The tragic killings that happened in Buffalo, NY in May, have given the media a clear window into how conservative news outlets have fueled a racist theory called “ replacement theory,” which posits that nonwhites will soon “replace” whites through migration and demographic growth. Over the last month, there have been numerous news articles that highlight how the theory is part of the reason right-wing pundits like Tucker Carlson are using anti-immigrant rhetoric and are pushing for harsher immigration laws and policies. However, the media is not making the connection between replacement theory and conservative media outlets' push for mass incarceration.
It is now widely known that the Buffalo mass shooter’s motivations were entirely racist, evidenced by his lengthy manifesto riddled with blatant hatred against the Black community and anti-semitism. In that manifesto, he repeatedly cited replacement theory. Replacement theory conspiracists believe that the U.S.will soon become a country where whites continuously lose opportunities and their overall sense of security and safety. The theory was formerly confined to more obscure white supremacist communities online but has now become a more widespread ideology among whites. Throughout the 2010s, replacement theory slowly began to catch hold of those in the conservative media.
After the incident in Buffalo, mainstream media and social justice advocates quickly drew the connection between replacement theory and conservative media’s call for harsher immigration laws and policies, particularly against people from Latin American countries. For instance, media outlets such as The Washington Post and Fortune highlighted the connection between replacement theory and Tucker Carlson’s anti-immigrant rants on Fox News. Outlets including Newsweek have long pointed out Carlson’s racist tirades about immigrants. For instance, last year Newsweek reported that Carlson went on a rant about immigrants and said he wanted to live in a “clean country.” He proceeded to say “ Advanced, civilized countries are orderly and they’re clean - people don’t throw McDonalds out the window, they don’t leave dirty diapers by the side of the river. I’m sorry, they don’t,” Carlson said.
While the media has effectively connected Carlson’s racist rhetoric against immigrants with replacement theory, they have unfortunately remained silent about the connection between conservative media’s stance on mass incarceration and replacement theory, including in their rhetoric about violent crime. For instance, in one Fox News episode entitled, The Media needs to stop lying about violent crime, Carlson showed a clip of a law enforcement official calling a Black man who committed violence an “animal that probably should not be out on our streets.” After he played the clip, Carlson quipped that what the official said was the “absolute truth,” and then questioned why that particular locality did not enact more punitive laws and policies that would keep people who commit violent acts permanently off the streets. In another episode, while discussing violence in majority-Black Baltimore, Carlson stated that Baltimore was “one of the worst places in the western hemisphere.” He then said that the city’s District Attorney Marilyn Mosby was too “soft” on crime because she recently announced that she would stop prosecuting individuals for low-level offenses such as drug possession and prostitution.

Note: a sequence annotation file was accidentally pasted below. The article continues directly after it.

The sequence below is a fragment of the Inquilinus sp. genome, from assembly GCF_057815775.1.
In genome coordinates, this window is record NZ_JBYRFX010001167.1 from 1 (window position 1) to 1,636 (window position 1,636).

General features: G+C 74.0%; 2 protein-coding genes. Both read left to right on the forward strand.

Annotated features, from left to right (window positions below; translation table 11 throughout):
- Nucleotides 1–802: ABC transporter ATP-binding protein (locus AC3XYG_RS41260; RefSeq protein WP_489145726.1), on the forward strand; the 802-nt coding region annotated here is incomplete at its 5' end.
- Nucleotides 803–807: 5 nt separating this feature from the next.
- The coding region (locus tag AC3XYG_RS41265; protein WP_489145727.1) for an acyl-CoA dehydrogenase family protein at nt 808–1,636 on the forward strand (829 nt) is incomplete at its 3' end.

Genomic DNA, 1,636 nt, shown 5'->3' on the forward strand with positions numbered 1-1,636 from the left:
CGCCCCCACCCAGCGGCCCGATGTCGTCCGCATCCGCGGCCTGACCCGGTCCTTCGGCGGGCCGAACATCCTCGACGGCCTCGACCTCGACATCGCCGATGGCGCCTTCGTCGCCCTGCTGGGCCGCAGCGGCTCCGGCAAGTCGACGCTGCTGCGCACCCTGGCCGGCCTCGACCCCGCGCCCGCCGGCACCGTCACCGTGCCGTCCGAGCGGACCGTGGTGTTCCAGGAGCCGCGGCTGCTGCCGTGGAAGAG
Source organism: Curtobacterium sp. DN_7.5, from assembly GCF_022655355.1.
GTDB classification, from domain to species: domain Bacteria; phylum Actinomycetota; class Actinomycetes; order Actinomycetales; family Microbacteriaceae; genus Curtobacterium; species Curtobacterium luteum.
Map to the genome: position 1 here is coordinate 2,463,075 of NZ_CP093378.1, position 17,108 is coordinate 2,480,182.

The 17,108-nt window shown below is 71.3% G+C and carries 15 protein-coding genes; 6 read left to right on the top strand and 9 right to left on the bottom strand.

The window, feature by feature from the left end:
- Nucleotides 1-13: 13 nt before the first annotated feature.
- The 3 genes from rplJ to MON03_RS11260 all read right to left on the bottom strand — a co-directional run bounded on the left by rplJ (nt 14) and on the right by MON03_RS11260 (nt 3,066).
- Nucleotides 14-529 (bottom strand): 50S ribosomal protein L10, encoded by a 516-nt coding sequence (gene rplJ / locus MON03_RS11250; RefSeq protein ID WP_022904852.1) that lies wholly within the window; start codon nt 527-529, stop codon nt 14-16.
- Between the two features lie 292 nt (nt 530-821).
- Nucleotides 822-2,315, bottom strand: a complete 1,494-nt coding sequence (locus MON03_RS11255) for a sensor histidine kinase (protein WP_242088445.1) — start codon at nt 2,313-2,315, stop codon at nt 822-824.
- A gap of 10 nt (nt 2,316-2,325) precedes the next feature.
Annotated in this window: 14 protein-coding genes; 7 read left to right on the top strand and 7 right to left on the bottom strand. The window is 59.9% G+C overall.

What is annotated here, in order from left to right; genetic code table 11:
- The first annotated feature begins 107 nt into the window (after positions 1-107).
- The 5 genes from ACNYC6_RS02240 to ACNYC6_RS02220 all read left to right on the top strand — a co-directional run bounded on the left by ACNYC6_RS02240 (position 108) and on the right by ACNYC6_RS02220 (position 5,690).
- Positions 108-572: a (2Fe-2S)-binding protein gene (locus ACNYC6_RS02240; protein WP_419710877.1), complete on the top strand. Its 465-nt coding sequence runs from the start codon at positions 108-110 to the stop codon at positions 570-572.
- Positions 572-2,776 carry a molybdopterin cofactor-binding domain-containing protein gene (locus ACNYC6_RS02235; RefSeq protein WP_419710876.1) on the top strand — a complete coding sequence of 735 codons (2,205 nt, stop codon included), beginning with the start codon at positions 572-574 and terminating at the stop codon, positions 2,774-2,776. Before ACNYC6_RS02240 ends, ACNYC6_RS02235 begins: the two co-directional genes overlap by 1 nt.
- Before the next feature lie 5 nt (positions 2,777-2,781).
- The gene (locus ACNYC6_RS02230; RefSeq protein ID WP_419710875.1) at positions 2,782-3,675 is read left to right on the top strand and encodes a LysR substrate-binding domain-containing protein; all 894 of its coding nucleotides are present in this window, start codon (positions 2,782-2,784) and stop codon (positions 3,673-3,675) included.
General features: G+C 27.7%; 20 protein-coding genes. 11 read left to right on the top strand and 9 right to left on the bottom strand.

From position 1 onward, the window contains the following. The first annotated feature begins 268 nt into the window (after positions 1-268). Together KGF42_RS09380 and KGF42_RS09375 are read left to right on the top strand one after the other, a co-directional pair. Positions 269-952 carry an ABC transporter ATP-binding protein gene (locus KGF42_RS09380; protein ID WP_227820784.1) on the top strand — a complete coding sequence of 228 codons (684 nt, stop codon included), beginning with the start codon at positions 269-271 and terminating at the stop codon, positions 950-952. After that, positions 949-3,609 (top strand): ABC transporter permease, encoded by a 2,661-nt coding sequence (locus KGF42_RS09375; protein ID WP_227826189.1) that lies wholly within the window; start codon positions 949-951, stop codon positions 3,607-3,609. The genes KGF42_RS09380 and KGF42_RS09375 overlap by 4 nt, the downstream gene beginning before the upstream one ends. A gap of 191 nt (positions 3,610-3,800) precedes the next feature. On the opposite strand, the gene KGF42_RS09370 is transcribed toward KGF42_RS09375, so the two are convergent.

Conservative media’s tough-on-crime stance is oftentimes driven by a desire to rid American society of Black and Brown folks, a desire that, for an increasing number of whites, is being fueled by replacement theory.
Conservative media’s tough-on-crime stance is oftentimes driven by a desire to rid American society of Black and Brown folks, a desire that, for an increasing number of whites, is being fueled by replacement theory. In her essay entitled “Race and Criminalization,” Dr. Angela Davis highlights how conservative journalists in the late 1990s pushed for more punitive laws that would rid cities of Black and Brown people by incarcerating them, she wrote, “All that matters is the elimination of crime – and you get rid of people who, according to the prevailing racial common sense, are the most likely people to whom criminal acts will be attributed.” Years later, in her book Are Prisons Obsolete?, Davis wrote that “The massive prison-building project that began in the 1980s created the means of concentrating and managing what the capitalist system had implicitly declared to be human surplus. In the meantime, elected officials and the dominant media justified the new draconian sentencing practices, sending more and more people to prisons… arguing that this was the only way to make our communities safe from murderers, rapists, and robbers.”
The system of mass incarceration, which is rooted in racist laws and practices such as the Black Codes and slave patrols, has always rested on the theory that the white race must protect itself from losing power and dominance over Black and Brown folks in the U.S. The mainstream media's failure to make the connection between mass incarceration and replacement theory shows how normalized America’s punitive mass incarceration system is, as well as how deeply entrenched it is in our society. Dr. Davis puts it best in Race and Criminalization, “The dangerous and indeed fascistic trend towards a progressively greater number of hidden incarcerated human populations is itself rendered invisible.”
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